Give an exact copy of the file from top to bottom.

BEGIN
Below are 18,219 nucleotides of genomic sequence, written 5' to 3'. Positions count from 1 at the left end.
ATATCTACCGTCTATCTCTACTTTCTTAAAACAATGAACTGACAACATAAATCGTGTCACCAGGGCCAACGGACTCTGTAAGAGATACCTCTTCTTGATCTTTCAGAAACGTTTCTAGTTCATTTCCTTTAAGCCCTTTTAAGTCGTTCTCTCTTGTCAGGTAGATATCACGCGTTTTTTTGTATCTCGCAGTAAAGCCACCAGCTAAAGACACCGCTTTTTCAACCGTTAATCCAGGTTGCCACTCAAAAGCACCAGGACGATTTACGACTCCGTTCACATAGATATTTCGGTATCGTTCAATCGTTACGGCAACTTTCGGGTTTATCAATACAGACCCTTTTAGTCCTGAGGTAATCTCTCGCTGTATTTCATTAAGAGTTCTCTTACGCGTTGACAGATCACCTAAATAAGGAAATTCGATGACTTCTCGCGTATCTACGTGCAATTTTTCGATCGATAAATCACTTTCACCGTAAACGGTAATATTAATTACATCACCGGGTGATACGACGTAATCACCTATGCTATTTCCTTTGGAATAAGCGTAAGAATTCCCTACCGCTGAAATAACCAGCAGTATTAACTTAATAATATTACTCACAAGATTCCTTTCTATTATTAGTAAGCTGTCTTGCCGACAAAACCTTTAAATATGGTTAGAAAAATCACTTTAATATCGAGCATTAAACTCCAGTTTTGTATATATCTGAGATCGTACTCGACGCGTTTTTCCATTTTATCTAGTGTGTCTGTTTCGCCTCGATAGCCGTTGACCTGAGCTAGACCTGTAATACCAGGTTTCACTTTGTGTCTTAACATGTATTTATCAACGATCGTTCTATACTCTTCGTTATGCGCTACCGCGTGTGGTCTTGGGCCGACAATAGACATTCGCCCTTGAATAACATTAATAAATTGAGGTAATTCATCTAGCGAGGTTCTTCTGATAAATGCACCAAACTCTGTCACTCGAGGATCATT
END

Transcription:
Below are 18,219 nucleotides of genomic sequence, written 5' to 3'. Positions count from 1 at the left end.
ATATCTACCGTCTATCTCTACTTTCTTAAAACAATGAACTGACAACATAAATCGTGTCACCAGGGCCAACGGACTCTGTAAGAGATACCTCTTCTTGATCTTTCAGAAACGTTTCTAGTTCATTTCCTTTAAGCCCTTTTAAGTCGTTCTCTCTTGTCAGGTAGATATCACGCGTTTTTTTGTATCTCGCAGTAAAGCCACCAGCTAAAGACACCGCTTTTTCAACCGTTAATCCAGGTTGCCACTCAAAAGCACCAGGACGATTTACGACTCCGTTCACATAGATATTTCGGTATCGTTCAATCGTTACGGCAACTTTCGGGTTTATCAATACAGACCCTTTTAGTCCTGAGGTAATCTCTCGCTGTATTTCATTAAGAGTTCTCTTACGCGTTGACAGATCACCTAAATAAGGAAATTCGATGACTTCTCGCGTATCTACGTGCAATTTTTCGATCGATAAATCACTTTCACCGTAAACGGTAATATTAATTACATCACCGGGTGATACGACGTAATCACCTATGCTATTTCCTTTGGAATAAGCGTAAGAATTCCCTACCGCTGAAATAACCAGCAGTATTAACTTAATAATATTACTCACAAGATTCCTTTCTATTATTAGTAAGCTGTCTTGCCGACAAAACCTTTAAATATGGTTAGAAAAATCACTTTAATATCGAGCATTAAACTCCAGTTTTGTATATATCTGAGATCGTACTCGACGCGTTTTTCCATTTTATCTAGTGTGTCTGTTTCGCCTCGATAGCCGTTGACCTGAGCTAGACCTGTAATACCAGGTTTCACTTTGTGTCTTAACATGTATTTATCAACGATCGTTCTATACTCTTCGTTATGCGCTACCGCGTGTGGTCTTGGGCCGACAATAGACATTCGCCCTTGAATAACATTAATAAATTGAGGTAATTCATCTAGCGAGGTTCTTCTGATAAATGCACCAAACTCTGTCACTCGAGGATCATT